mongod is the main daemon process. Think of it as the API of the Mongo Engine. It handles data requests, manages data access, and performs background management operations.

  • A replica set is a group of mongod processes that maintain the same data set.
    • anal: spinning up multiple pods of the same REST API server. The reason for both is the same: to provide redundancy and high availability.

Normalizing data

  • normalized - when data is normalized, it means that instead of having documents called Folders that has a field called files (an array of actual objects— not just the references to the objects), we have documents that are completely separated from one another, and they just make reference to one another.
    • a.k.a Referencing and Embedding
  • denormalized:
folder = {
  name: "tagA",
  files: [
			title: "Tut #1",
			author: "bezkoder"
			title: "Tut #2",
			author: "zkoder"
  • normalized:
folder = {
  name: "tagA",
  tutorials: ["238fnnc3", "edn38bsn39"]

When to Normalize/Denormalize

if we were to break "one to many" relationships down, we could have:

- *1:few* - ex. 1 movie has a few awards
- *1:many* - ex. 1 movie has potentially 1000s of reviews
- *1:tonnes* - ex. 1 chat app has millions of messages
  • We need to distinguish between these relationships when we need to determine whether to normalize or denormalize
    • note: This granularity isn’t necessary in relational databases.

Deciding based on relationship type

  • For 1:few, we always use denormalized (embedded) data
  • For few:few we can just embed
    • what about few:many?
  • For 1:tonnes and many:many, almost always use normalized (referenced) data
  • 1:many could go either way

Deciding based on how data will be interacted with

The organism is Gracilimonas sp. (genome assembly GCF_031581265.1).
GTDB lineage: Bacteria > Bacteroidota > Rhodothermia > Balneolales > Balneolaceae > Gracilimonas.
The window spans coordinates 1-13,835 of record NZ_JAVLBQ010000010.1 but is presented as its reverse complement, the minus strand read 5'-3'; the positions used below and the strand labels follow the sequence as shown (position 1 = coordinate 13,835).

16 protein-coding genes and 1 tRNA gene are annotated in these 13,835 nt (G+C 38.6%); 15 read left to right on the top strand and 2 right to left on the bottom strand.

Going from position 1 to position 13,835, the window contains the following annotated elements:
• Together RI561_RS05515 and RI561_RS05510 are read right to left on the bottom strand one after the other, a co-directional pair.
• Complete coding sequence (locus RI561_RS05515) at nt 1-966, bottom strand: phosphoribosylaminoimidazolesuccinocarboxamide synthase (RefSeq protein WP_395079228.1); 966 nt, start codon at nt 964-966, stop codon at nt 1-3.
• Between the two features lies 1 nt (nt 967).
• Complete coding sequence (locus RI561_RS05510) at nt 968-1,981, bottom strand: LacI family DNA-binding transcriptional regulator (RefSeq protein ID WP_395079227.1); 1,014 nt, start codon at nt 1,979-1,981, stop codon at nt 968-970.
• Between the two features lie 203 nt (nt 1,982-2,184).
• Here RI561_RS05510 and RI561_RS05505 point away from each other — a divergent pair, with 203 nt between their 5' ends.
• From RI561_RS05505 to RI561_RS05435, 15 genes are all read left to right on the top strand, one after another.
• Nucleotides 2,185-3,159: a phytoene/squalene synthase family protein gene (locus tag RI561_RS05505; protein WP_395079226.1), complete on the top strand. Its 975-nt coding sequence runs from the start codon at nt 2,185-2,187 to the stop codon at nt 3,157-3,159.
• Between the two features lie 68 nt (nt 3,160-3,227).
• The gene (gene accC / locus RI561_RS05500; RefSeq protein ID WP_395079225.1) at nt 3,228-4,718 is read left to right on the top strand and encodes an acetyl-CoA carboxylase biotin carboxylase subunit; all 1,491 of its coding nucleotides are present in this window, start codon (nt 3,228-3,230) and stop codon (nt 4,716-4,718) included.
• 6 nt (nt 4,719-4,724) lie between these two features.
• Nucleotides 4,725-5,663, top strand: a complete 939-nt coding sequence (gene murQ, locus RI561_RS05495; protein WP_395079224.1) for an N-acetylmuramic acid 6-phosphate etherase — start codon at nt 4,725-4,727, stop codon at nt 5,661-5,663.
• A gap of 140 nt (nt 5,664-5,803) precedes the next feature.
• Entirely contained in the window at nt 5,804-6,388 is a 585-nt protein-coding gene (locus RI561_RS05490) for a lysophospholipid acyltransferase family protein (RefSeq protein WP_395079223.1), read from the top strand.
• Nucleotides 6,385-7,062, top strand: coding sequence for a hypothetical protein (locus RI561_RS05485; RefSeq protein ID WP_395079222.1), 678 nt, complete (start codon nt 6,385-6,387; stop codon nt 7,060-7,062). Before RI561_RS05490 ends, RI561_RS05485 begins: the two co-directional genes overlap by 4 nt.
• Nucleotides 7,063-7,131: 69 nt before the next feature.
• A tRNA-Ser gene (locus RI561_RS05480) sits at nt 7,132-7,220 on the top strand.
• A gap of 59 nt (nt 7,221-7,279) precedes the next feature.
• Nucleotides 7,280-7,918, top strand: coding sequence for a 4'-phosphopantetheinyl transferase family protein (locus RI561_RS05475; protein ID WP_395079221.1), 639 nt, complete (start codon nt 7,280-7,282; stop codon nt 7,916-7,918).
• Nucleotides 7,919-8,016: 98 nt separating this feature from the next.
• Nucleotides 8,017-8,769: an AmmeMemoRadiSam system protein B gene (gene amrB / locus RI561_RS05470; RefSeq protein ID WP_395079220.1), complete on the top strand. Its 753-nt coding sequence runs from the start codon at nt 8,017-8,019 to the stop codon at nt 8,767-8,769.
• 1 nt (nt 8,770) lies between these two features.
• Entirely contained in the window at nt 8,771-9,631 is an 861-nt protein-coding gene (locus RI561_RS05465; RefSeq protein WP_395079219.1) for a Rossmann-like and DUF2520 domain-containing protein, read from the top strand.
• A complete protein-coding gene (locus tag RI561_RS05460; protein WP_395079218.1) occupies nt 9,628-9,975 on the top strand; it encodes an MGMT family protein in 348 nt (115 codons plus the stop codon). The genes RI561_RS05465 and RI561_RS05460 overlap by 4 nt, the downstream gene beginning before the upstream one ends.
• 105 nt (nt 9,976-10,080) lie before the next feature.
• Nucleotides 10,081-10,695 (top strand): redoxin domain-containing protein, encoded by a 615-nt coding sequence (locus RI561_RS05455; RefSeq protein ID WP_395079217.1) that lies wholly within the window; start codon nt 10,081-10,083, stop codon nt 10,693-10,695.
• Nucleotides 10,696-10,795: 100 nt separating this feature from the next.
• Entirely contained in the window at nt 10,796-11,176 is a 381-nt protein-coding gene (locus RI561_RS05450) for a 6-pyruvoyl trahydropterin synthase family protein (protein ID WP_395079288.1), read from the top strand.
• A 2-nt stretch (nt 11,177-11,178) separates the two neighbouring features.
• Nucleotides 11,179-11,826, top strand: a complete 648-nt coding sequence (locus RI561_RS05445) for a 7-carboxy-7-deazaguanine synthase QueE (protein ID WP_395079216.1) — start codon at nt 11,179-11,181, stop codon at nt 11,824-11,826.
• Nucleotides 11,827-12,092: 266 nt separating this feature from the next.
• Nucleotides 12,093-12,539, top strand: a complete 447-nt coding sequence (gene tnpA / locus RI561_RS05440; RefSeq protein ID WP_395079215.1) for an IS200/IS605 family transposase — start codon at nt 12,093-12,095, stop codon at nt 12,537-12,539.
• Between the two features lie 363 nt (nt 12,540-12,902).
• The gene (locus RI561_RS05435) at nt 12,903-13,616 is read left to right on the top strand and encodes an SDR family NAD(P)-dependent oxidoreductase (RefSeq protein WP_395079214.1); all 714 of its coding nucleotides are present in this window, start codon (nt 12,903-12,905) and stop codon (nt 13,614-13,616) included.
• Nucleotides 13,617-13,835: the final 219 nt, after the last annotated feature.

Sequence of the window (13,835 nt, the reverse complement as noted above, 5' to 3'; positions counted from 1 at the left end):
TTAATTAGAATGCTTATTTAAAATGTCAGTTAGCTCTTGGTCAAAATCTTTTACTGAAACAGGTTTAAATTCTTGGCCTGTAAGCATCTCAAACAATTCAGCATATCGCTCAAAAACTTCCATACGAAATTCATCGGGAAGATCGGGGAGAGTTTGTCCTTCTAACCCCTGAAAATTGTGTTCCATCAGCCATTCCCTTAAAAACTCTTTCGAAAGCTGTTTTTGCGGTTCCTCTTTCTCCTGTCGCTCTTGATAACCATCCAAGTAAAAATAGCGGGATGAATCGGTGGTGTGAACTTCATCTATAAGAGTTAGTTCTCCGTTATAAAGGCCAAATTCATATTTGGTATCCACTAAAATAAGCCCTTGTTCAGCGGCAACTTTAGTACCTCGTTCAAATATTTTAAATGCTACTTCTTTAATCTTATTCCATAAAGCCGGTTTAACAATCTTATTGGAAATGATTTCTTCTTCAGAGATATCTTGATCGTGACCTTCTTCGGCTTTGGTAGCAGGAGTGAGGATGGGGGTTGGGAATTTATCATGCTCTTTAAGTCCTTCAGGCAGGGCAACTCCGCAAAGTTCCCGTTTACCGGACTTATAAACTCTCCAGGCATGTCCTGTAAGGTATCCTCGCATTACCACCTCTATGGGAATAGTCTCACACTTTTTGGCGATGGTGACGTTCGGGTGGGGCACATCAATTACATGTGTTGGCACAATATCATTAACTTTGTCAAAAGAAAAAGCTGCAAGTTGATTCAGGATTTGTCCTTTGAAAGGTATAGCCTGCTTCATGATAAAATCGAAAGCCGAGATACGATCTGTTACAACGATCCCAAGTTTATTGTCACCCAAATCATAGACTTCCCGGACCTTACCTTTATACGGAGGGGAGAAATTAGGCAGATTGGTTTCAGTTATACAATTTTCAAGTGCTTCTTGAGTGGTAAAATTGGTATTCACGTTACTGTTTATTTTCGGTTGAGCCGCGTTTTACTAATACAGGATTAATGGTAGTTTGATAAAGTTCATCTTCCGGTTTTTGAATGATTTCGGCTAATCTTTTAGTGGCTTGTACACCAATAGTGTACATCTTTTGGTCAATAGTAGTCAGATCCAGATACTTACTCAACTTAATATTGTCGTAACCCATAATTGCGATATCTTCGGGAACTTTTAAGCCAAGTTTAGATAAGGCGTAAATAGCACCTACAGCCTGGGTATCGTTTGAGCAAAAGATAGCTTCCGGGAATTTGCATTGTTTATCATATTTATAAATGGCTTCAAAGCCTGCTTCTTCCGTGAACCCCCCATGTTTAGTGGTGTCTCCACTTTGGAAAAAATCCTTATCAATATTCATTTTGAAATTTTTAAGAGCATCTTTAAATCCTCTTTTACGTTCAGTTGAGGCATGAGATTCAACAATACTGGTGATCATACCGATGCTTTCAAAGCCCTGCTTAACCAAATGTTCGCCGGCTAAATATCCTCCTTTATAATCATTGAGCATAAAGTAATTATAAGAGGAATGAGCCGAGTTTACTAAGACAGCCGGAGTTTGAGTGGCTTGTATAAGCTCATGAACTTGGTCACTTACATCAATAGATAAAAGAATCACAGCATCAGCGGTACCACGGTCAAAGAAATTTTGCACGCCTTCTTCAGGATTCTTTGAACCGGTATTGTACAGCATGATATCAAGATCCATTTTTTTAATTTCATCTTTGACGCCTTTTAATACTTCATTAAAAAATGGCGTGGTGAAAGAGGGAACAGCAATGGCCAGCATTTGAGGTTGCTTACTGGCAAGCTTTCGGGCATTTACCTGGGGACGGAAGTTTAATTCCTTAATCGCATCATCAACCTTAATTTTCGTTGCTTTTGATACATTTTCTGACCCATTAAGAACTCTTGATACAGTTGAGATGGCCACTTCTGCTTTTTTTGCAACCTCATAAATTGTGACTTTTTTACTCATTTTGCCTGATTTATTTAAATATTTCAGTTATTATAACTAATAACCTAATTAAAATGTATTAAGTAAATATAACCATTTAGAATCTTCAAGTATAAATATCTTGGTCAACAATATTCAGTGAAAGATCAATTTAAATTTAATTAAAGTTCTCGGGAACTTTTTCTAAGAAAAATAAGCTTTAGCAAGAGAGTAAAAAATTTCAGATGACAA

• If the data is mostly read and does not change quickly, we should probably embed

    • ex. photo gallery related to a movie: once we gather the photos, we probably won’t be updating them too frequently.
  • If the data is updated frequently, we should probably reference

    • ex. user generated reviews and ratings of movies. Those vote counts are going to be changing all the time, and we don’t want to query the whole movie document every time a vote is cast. for this reason, it makes sense for reviews to be its own collection with its own documents that reference its parent
  • Imagine Instahop, where each tour guide is also a user. If we were to embed the tourguide directly into the tour document, changing any fields in the guide's document would be a pain, since we'd have to update it both in the tour document and the user document

    • Child referencing would be best used here
  • in Mongoose, populate() is how to denormalize the data as we are sending it to the client

Referencing other collections

Types of referencing

Child referencing (child ignorance/parent holds the child reference)

  • best for 1:Few relationships

Parent referencing (parent ignorance/child holds the parent reference)

  • best for 1:Many/1:Tonnes relationships

Two-way referencing

  • best for Many:Many relationsips

  • If we have a Nuggets collection and a Buckets collection, we have a many-to-many relationship between the two. We could Have a field in the Buckets model called nuggets, which would be an array of nugget ids. This would be sufficient for some cases, but what if we wanted to get a list of the buckets that a particular nugget belongs to, while we are looking at a nugget? To make this easier, we should have a field in the Nuggets model called buckets. This makes things easier in a way, but means that if we want to put the nugget in another bucket, we need to update both the document in the Buckets collection and the document in the Nuggets collection. In other words, using this schema design means we can no longer change the bucket field from the Nugget collection in a single atomic update.

Sharded Cluster

  • spec: instead of Mongo deploying a single instance of your database (on a single computer), your database is deployed on different machines (the cluster), and are sharded
    • sharded means that not all of the data related to the application will be stored in a single database. Multiple will be used, each one storing different data
  • the mongos provides the interface between the client and the sharded cluster
    • From the perspective of the application, a mongos instance behaves identically to any other MongoDB instance
  • MongoDB shards data at the collection level, distributing the collection data across the shards in the cluster.
    • In other words, the data of a collection is partitioned and stored in different clusters
  • MongoDB uses a Shard Key to determine where the data should be split for storage across the different shards.
    • Therefore, the shard key consists of a field or multiple fields in the documents.

UE Resources

  1. Aggregation
  2. Atlas
  3. Change Streams
  4. Mongo CLI
  5. Realm
  6. Replica Set